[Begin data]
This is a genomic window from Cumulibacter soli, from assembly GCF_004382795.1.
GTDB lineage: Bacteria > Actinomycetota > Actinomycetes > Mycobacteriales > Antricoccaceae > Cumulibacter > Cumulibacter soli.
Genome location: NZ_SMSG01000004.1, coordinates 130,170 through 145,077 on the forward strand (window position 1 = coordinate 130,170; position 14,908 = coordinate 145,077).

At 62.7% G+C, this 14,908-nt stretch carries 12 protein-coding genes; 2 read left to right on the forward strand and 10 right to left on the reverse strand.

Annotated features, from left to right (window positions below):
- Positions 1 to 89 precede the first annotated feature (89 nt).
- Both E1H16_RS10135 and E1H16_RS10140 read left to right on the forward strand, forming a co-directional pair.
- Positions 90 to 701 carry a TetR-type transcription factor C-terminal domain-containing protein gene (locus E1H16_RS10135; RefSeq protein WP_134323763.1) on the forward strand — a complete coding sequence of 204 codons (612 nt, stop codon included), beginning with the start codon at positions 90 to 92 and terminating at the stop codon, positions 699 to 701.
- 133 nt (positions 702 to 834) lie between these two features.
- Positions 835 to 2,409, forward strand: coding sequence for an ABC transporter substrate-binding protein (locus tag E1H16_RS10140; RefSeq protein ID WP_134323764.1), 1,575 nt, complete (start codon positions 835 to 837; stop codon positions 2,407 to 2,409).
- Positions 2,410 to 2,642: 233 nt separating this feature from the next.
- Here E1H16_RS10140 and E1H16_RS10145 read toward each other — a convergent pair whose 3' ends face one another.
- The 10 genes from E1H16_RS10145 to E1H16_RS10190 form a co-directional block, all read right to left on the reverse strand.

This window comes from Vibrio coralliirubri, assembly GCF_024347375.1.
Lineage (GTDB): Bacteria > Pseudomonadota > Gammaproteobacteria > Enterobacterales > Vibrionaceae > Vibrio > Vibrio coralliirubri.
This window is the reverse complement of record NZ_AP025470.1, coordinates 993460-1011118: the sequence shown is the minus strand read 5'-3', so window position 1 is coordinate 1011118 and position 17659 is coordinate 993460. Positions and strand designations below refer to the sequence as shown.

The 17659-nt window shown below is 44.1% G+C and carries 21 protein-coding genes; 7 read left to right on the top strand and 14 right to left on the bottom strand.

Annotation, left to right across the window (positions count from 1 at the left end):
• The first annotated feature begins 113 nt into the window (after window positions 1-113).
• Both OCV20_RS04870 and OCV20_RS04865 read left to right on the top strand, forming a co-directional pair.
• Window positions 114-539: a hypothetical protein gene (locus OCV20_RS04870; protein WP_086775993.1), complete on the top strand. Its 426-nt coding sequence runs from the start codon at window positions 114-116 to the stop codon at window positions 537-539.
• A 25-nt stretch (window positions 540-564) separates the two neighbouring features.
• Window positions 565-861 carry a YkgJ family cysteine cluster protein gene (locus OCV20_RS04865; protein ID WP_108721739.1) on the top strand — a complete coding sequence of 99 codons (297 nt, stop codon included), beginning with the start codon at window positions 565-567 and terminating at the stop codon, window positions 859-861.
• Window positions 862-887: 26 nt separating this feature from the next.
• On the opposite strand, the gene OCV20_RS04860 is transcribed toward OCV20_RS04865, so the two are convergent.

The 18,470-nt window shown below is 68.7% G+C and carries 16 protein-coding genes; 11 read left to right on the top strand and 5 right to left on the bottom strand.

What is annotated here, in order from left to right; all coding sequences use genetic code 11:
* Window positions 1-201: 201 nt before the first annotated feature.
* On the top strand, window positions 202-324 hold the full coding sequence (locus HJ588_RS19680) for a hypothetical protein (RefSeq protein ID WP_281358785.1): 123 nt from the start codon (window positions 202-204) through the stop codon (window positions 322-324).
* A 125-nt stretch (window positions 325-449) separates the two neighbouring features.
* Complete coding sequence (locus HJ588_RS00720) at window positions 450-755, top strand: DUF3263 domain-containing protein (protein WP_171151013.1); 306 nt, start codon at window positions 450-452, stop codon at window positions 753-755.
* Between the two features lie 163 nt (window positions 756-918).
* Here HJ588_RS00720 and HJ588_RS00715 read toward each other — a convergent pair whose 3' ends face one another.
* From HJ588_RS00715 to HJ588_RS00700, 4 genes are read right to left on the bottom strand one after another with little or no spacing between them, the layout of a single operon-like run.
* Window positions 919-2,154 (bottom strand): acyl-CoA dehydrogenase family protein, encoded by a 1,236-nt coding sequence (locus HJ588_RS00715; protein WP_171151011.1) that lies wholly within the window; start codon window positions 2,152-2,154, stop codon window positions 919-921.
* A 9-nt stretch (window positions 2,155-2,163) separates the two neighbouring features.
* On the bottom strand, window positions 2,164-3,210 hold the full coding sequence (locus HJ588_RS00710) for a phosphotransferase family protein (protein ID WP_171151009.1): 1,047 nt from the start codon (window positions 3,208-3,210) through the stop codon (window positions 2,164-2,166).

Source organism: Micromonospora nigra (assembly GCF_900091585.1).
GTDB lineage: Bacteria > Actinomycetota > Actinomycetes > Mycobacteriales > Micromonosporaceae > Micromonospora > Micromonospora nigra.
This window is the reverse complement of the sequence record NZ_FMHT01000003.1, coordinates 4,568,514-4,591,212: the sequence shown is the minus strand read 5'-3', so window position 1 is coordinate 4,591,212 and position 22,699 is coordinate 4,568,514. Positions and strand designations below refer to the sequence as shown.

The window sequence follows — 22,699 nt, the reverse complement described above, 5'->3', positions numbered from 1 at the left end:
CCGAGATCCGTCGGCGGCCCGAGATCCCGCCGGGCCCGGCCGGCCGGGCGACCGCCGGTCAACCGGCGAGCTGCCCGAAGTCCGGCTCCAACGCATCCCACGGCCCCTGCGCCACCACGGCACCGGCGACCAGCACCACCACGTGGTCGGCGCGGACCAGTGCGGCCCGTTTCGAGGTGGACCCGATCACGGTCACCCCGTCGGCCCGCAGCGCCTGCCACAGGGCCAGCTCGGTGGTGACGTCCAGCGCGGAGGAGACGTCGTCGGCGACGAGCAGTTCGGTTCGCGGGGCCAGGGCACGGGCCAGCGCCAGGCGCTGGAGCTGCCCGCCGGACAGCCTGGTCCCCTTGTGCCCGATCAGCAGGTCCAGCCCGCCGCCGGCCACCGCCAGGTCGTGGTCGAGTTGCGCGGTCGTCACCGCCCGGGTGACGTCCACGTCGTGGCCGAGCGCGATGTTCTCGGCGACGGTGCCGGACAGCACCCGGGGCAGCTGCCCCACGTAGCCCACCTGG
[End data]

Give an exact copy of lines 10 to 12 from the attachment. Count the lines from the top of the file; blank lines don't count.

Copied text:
- Positions 835 to 2,409, forward strand: coding sequence for an ABC transporter substrate-binding protein (locus tag E1H16_RS10140; RefSeq protein ID WP_134323764.1), 1,575 nt, complete (start codon positions 835 to 837; stop codon positions 2,407 to 2,409).
- Positions 2,410 to 2,642: 233 nt separating this feature from the next.
- Here E1H16_RS10140 and E1H16_RS10145 read toward each other — a convergent pair whose 3' ends face one another.